Whether the Super Duper Regulator is placed under the auspices of the FDIC, the Fed, or elsewhere, however, I am skeptical that it will do much good in the absence of thorough-going reform of the financial system. The fact is that the biggest financial institutions are too big to supervise, too powerful to regulate, and too big to fail. Practically by definition, anything that hurts the profitability of one of these behemoths will increase systemic fragility. Further, as students of the S&L crisis know, powerful financial institutions are able to buy lots of friendship in Congress (think Charles Keating and Senator John McCain).

Thus, it appears that the proposal for a Super Duper Regulator is an attempt to make a run around any real reform, which would have to start with the recognition that any institution that is too big to fail and too big to manage and too big to supervise and too big to regulate is also too big to save, thus, too big to retain.

Sovereign State of California (An Update)

by L. Randall Wray

Finally, there is some good news out of California:

SACRAMENTO — State vendors and contractors could use their government-issued IOUs to pay state taxes, fees and liens under a bill approved by an Assembly committee. The Business and Professions Committee unanimously passed the bill by Assemblyman Joel Anderson during its first legislative hearing Tuesday. The bill requires the state to accept its own IOUs as payment for money owed to the government.

As a stopgap measure, this will ensure a demand for the state’s IOUs. Each individual vendor, contractor, or even state employee will accept the state’s new warrants up to the individual’s expected tax liability. Eventually the warrants will also be accepted by retail establishments and others who also have liabilities to the state of California—meaning that the state could (eventually) issue a number of warrants equal to the total of all such obligations owed to the state, on an annual basis.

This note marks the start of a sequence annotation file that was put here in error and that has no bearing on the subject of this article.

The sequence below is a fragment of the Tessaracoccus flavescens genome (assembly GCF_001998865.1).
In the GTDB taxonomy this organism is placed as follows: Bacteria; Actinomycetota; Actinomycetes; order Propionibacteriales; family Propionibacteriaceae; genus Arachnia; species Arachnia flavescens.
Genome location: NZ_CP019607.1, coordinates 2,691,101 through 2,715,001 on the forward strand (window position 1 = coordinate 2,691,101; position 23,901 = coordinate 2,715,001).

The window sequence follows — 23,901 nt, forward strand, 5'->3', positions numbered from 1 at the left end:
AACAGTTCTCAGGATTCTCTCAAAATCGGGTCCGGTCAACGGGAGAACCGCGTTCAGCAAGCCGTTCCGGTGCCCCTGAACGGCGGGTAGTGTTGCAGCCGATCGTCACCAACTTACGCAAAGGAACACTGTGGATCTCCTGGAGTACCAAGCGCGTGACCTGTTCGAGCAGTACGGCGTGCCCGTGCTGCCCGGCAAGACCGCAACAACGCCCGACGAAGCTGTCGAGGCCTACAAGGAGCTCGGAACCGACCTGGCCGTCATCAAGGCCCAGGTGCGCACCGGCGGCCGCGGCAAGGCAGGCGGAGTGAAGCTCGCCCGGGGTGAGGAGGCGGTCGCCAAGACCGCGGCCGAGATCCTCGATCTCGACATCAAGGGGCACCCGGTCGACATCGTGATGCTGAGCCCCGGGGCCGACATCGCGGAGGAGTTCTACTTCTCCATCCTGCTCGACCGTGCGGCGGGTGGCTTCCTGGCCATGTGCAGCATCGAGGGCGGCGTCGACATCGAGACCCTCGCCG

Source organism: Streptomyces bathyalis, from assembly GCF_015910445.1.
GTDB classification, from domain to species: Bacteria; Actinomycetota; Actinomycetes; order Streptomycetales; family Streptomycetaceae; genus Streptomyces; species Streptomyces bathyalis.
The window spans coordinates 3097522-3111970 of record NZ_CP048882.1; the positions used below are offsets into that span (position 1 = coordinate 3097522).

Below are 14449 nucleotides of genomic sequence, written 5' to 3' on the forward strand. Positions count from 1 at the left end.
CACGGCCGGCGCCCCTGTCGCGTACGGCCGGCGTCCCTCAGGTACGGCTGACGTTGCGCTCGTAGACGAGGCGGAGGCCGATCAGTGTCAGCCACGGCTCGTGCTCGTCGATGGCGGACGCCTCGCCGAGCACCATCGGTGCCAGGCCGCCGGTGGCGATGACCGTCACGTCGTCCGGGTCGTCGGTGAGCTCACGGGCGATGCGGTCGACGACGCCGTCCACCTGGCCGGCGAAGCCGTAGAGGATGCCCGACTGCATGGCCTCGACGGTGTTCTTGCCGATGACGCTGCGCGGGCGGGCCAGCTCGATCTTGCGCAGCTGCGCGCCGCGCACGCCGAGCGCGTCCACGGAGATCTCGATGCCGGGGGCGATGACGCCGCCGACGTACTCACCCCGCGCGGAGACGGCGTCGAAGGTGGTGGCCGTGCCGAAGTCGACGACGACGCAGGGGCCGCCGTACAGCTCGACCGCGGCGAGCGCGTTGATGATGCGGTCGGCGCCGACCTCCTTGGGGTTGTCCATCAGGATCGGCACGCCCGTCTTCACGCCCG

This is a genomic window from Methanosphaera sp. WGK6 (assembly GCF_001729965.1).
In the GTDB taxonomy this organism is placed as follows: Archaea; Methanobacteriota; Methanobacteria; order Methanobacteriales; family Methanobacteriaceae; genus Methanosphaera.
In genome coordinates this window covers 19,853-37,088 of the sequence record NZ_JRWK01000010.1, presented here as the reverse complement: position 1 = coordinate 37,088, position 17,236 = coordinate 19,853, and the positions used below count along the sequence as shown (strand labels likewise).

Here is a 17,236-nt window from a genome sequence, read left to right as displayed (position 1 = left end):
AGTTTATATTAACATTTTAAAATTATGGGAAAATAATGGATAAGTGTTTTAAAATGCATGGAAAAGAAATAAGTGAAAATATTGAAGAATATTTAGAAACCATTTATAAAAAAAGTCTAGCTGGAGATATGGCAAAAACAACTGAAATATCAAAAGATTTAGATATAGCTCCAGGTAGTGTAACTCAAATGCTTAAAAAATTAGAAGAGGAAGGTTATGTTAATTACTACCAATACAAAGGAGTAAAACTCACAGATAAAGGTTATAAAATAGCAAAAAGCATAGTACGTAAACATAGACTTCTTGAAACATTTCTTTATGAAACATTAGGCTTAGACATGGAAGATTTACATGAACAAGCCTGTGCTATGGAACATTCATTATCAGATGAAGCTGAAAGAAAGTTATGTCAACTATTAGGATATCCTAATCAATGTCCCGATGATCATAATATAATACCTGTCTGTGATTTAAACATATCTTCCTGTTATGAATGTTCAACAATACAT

The next step is to issue these IOUs at zero interest. The taxes, fees, and liens will be sufficient to generate a demand without promising interest. Currency is simply an IOU that does not pay interest—it is “current”. As I suggested before, the state can also accept its own “currency” in payment of fees and tuition paid to state institutions of higher learning—further increasing demand.

Unlike other local currencies around the country—such as the BerkShare in Massachusetts, the new California currency will be “tax driven”, thus sustainable. In other words, it is a sovereign currency backed by the state’s ability to impose taxes. As California is reportedly the eighth largest economy in the world, a new Bear Flag Dollar ought to do fairly well internationally (meaning in the United States and abroad).

It is amazing that the Obama Administration is ignoring the fiscal crisis in that state (and in all states). Since Arnold cannot run against Obama in the next election, he can at least threaten to secede and run for President of the new Great Nation of California. Mike Norman has outlined a nice game of chicken he could play:

“Here’s what Arnold can do, and I’ve said this before: Declare himself President of California and secede from the Union. Then he can issue his own currency (which is what these I.O.U’s are, effectively). After that, there’d be a short war and California would be brought back into the U.S. and war reparations would be paid to the state. (Possibly far more than what the state was asking for anyway.)”

Perhaps it is a bit far-fetched, but better than going bankrupt quietly—think Orange County in 1994 or New York City and State in 1975-76. See also John Avalon’s thoughts on the possible bankruptcy of both NY and CA.

Hey, here’s an idea. Why don’t all 50 states secede, form a Second United States, issue a New Dollar, and ramp up spending to the required level to get the national economy as well as the economies of the 50 states on a path to full employment?